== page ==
For the redesign of the Give Forward blog the team incorporated multiple highly visible call-to-action buttons and the integration of their social media channels. They cut down on the overwhelming list of categories in the sidebar, choosing to focus on three that are directly in line with the blog. Then they added photos and multimedia in a content carousel on the top of the site. By looking at brand stories and user preferences they were able to recognize the benefit of a simple navigation with strong visuals.

Project Hush Hush also had success keeping it simple. They kept the focus on colors, typography and imagery using prominent headings and titles to give the site a layout and feel similar to print magazine.

Focus on Testing
An off-line dating event, Me So Far fosters connections over shared experiences. Lakshmi Rengarajan, the founder of Me So Far, experienced success offline following a simple philosophy: the experience should be as enjoyable as the outcome. To build their site the Me So Far team expanded this philosophy to focus on user experience. This meant crafting their ideal site through trial and error and constantly testing to fix holes and solve problems.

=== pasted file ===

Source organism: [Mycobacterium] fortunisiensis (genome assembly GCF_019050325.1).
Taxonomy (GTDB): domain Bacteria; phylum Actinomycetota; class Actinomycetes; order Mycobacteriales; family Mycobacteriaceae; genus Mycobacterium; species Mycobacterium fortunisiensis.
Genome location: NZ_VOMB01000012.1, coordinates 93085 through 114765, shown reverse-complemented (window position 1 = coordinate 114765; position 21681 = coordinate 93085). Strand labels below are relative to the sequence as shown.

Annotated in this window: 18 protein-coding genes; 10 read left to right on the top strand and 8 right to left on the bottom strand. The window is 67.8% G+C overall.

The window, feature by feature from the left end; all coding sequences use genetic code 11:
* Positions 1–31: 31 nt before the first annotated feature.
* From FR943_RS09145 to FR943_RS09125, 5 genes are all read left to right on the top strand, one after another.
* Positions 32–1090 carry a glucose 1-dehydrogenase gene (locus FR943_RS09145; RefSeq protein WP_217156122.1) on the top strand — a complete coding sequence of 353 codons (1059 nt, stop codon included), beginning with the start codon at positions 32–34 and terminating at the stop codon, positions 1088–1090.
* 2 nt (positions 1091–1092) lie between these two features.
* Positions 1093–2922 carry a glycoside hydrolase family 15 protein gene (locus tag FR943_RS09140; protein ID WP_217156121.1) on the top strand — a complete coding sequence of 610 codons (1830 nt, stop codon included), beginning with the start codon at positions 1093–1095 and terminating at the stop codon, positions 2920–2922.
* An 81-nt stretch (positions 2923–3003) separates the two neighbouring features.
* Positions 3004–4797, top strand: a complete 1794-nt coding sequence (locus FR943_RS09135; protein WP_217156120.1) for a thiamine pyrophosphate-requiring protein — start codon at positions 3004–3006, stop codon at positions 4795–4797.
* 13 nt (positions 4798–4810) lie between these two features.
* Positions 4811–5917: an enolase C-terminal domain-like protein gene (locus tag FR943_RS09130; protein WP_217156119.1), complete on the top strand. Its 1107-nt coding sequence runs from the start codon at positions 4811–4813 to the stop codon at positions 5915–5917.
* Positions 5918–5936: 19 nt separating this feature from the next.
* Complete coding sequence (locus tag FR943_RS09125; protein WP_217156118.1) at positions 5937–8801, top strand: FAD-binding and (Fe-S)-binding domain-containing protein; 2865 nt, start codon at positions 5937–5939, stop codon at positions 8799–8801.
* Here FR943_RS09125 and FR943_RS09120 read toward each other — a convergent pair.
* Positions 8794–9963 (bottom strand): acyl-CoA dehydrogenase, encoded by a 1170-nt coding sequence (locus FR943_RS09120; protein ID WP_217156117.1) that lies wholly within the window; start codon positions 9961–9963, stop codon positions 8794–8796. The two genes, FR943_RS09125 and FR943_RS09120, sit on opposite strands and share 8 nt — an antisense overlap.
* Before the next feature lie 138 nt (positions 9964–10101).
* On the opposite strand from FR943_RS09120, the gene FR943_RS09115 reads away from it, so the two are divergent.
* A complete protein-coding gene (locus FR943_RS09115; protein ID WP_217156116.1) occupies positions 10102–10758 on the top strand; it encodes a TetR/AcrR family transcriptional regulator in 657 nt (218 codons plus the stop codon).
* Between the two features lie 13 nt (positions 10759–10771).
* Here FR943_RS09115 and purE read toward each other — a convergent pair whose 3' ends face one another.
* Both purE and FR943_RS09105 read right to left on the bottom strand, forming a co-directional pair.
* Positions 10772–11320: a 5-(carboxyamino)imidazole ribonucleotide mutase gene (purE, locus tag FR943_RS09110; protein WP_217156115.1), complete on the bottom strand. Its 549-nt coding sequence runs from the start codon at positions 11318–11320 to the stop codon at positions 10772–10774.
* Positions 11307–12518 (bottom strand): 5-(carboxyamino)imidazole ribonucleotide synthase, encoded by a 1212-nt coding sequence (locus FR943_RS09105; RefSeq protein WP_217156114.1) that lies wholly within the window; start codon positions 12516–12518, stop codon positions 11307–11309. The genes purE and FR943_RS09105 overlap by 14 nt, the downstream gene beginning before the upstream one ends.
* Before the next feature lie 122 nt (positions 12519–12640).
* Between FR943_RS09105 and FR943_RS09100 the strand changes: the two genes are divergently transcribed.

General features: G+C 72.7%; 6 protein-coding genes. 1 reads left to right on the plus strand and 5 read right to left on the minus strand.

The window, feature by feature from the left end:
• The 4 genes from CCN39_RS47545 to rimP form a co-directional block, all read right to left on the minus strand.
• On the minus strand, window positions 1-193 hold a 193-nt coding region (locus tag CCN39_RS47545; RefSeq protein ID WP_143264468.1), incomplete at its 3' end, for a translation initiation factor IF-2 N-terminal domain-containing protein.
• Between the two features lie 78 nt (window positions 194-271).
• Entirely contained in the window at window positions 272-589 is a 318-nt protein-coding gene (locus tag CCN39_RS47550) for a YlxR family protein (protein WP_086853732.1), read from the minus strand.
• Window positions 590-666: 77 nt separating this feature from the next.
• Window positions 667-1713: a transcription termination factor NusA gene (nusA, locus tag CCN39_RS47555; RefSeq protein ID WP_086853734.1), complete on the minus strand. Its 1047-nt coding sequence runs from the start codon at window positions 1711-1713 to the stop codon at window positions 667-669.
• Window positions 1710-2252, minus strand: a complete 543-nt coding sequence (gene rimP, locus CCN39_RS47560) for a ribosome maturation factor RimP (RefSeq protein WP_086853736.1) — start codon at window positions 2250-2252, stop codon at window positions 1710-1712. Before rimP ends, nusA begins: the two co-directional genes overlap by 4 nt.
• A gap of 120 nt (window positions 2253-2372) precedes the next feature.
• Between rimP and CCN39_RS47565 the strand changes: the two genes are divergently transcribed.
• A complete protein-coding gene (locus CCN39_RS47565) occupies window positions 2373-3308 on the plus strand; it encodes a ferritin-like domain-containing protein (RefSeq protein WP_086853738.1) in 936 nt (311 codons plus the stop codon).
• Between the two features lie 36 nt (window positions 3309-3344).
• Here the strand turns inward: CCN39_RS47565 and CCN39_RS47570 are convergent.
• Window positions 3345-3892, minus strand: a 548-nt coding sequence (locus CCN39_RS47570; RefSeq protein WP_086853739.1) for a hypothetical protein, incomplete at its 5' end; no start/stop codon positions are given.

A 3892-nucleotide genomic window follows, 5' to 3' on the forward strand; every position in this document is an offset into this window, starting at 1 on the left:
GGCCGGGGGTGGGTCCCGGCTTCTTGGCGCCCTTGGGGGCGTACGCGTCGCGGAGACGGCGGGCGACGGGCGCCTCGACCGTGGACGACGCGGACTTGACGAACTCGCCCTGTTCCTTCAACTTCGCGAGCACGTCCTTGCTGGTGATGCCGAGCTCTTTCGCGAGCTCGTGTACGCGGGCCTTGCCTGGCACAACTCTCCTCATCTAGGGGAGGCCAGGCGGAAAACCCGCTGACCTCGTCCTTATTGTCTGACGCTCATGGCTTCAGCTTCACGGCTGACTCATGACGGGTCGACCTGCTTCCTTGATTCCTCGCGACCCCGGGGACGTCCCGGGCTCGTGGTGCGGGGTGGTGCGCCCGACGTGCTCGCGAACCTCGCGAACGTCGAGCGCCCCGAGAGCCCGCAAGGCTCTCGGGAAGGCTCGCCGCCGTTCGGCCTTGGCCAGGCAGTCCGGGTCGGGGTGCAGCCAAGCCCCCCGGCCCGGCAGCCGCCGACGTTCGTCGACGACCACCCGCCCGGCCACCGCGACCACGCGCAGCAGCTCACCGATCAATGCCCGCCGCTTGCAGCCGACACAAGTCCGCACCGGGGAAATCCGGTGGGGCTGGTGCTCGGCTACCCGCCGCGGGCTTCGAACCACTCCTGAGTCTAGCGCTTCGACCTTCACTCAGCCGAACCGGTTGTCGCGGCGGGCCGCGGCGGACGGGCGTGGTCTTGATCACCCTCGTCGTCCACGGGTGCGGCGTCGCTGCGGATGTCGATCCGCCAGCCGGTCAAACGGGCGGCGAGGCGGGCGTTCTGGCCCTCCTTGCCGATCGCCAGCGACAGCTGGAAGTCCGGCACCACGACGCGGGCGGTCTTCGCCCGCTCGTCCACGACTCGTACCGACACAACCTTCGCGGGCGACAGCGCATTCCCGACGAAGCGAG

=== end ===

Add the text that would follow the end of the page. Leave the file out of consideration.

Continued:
“You can do all the research and be the best designer in the world but until you really get out there and test it on users you are only operating on assumptions,” said Kaite Lauffenburger, a member of the Give Forward team who also advocated a focus on testing.

Integrate seamlessly with users everyday life
Because all of the teams were focused on solving pain points, making life easier was a major goal of the graduate’s websites. Propdi is a simple, one-step tool that allows users to automatically add events to their Google calendar. Keeping everything in one place, Propdi then alerts them so they do not miss any important milestones.

Improve user experience and create a community feel
Slushfund is an easy way to invite friends, collect money and shop for a party on-the-go. Focusing on user experience, Slushfund said they avoided using PayPal because it provided a negative user experience. Instead, they used a provider called Balance that was simple, secure and inline with PCI compliance. In addition to integrating with mobile and email, Slushfund created a status page to help foster community.